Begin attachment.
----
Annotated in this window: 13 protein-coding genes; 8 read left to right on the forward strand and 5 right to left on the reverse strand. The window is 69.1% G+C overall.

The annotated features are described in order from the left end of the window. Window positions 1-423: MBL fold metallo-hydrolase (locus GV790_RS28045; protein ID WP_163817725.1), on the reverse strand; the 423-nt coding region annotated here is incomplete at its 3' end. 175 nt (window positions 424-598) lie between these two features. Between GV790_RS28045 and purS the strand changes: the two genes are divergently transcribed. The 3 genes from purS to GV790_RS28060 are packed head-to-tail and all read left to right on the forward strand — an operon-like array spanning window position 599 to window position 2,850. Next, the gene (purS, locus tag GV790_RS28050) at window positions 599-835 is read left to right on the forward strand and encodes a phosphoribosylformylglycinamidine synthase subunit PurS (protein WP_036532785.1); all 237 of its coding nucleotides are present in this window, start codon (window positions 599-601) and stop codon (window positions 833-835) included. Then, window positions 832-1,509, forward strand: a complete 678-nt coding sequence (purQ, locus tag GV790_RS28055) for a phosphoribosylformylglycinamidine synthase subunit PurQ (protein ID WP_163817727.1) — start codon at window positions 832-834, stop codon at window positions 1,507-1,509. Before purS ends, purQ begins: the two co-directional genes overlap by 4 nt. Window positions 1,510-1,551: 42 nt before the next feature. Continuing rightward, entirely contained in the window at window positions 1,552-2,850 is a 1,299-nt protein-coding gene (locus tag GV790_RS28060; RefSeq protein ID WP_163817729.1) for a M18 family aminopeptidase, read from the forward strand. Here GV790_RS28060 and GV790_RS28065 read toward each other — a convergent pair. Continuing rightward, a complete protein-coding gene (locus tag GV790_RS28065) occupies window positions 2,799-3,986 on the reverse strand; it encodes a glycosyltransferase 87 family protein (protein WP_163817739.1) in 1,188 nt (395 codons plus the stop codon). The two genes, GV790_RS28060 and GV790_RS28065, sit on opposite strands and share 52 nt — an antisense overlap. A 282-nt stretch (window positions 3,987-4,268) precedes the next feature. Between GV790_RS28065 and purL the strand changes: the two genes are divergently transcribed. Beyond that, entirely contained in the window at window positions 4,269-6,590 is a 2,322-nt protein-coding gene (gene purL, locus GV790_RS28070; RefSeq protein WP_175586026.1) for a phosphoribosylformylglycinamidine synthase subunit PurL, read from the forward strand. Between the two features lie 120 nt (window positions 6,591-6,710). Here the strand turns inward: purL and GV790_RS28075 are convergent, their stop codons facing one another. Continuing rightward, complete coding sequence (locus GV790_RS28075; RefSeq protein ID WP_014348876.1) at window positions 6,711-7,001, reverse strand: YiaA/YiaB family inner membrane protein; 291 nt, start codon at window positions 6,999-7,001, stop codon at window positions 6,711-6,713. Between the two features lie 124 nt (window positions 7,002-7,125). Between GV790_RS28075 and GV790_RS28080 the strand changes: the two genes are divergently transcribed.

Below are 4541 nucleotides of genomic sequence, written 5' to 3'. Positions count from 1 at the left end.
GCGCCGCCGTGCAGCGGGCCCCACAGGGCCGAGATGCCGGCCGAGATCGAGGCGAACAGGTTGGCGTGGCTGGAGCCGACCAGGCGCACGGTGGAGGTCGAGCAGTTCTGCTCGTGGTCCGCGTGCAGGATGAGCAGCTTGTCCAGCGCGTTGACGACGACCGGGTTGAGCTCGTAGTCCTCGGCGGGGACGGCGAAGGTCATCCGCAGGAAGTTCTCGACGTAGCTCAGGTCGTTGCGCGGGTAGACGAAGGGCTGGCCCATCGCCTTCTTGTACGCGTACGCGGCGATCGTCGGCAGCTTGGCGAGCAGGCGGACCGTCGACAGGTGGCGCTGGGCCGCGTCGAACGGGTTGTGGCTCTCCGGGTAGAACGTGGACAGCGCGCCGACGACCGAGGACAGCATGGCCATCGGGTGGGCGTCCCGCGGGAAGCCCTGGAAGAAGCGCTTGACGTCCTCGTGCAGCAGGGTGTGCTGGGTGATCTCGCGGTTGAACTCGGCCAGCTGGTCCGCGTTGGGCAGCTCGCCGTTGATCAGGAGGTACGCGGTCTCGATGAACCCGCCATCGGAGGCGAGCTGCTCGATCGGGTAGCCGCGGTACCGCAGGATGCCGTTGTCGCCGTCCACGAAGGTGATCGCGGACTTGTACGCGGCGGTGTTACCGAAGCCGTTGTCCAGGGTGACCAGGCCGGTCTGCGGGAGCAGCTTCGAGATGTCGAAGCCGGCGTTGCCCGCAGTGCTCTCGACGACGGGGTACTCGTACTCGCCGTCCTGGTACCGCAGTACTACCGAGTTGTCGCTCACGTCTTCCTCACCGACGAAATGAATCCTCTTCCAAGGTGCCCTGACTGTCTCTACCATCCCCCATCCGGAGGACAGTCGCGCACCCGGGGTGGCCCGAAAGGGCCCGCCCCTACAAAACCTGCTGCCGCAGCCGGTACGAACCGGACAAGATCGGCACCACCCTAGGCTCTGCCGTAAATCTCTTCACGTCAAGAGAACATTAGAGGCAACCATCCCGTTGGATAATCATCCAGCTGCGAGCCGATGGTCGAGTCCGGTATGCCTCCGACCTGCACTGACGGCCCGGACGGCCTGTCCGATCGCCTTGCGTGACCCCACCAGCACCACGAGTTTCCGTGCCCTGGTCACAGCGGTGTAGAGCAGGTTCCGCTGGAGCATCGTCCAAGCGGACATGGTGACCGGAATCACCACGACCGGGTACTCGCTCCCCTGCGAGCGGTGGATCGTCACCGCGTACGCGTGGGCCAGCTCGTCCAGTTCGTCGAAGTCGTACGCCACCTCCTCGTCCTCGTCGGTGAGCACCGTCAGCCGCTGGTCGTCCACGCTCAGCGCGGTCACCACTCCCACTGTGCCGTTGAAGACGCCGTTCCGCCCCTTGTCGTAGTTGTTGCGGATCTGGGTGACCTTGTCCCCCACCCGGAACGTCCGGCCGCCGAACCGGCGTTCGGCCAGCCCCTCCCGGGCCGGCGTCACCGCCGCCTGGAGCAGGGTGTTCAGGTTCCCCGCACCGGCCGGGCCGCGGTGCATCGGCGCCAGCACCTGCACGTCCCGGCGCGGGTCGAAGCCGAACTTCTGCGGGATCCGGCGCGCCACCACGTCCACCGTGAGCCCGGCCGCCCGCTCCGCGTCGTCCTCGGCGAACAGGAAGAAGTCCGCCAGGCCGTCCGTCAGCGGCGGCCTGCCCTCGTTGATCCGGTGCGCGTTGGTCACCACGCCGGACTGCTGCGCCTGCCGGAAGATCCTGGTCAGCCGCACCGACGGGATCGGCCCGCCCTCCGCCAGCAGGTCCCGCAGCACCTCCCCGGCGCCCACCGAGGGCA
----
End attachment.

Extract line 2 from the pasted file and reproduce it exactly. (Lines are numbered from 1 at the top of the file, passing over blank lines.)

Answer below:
The annotated features are described in order from the left end of the window. Window positions 1-423: MBL fold metallo-hydrolase (locus GV790_RS28045; protein ID WP_163817725.1), on the reverse strand; the 423-nt coding region annotated here is incomplete at its 3' end. 175 nt (window positions 424-598) lie between these two features. Between GV790_RS28045 and purS the strand changes: the two genes are divergently transcribed. The 3 genes from purS to GV790_RS28060 are packed head-to-tail and all read left to right on the forward strand — an operon-like array spanning window position 599 to window position 2,850. Next, the gene (purS, locus tag GV790_RS28050) at window positions 599-835 is read left to right on the forward strand and encodes a phosphoribosylformylglycinamidine synthase subunit PurS (protein WP_036532785.1); all 237 of its coding nucleotides are present in this window, start codon (window positions 599-601) and stop codon (window positions 833-835) included. Then, window positions 832-1,509, forward strand: a complete 678-nt coding sequence (purQ, locus tag GV790_RS28055) for a phosphoribosylformylglycinamidine synthase subunit PurQ (protein ID WP_163817727.1) — start codon at window positions 832-834, stop codon at window positions 1,507-1,509. Before purS ends, purQ begins: the two co-directional genes overlap by 4 nt. Window positions 1,510-1,551: 42 nt before the next feature. Continuing rightward, entirely contained in the window at window positions 1,552-2,850 is a 1,299-nt protein-coding gene (locus tag GV790_RS28060; RefSeq protein ID WP_163817729.1) for a M18 family aminopeptidase, read from the forward strand. Here GV790_RS28060 and GV790_RS28065 read toward each other — a convergent pair. Continuing rightward, a complete protein-coding gene (locus tag GV790_RS28065) occupies window positions 2,799-3,986 on the reverse strand; it encodes a glycosyltransferase 87 family protein (protein WP_163817739.1) in 1,188 nt (395 codons plus the stop codon). The two genes, GV790_RS28060 and GV790_RS28065, sit on opposite strands and share 52 nt — an antisense overlap. A 282-nt stretch (window positions 3,987-4,268) precedes the next feature. Between GV790_RS28065 and purL the strand changes: the two genes are divergently transcribed. Beyond that, entirely contained in the window at window positions 4,269-6,590 is a 2,322-nt protein-coding gene (gene purL, locus GV790_RS28070; RefSeq protein WP_175586026.1) for a phosphoribosylformylglycinamidine synthase subunit PurL, read from the forward strand. Between the two features lie 120 nt (window positions 6,591-6,710). Here the strand turns inward: purL and GV790_RS28075 are convergent, their stop codons facing one another. Continuing rightward, complete coding sequence (locus GV790_RS28075; RefSeq protein ID WP_014348876.1) at window positions 6,711-7,001, reverse strand: YiaA/YiaB family inner membrane protein; 291 nt, start codon at window positions 6,999-7,001, stop codon at window positions 6,711-6,713. Between the two features lie 124 nt (window positions 7,002-7,125). Between GV790_RS28075 and GV790_RS28080 the strand changes: the two genes are divergently transcribed.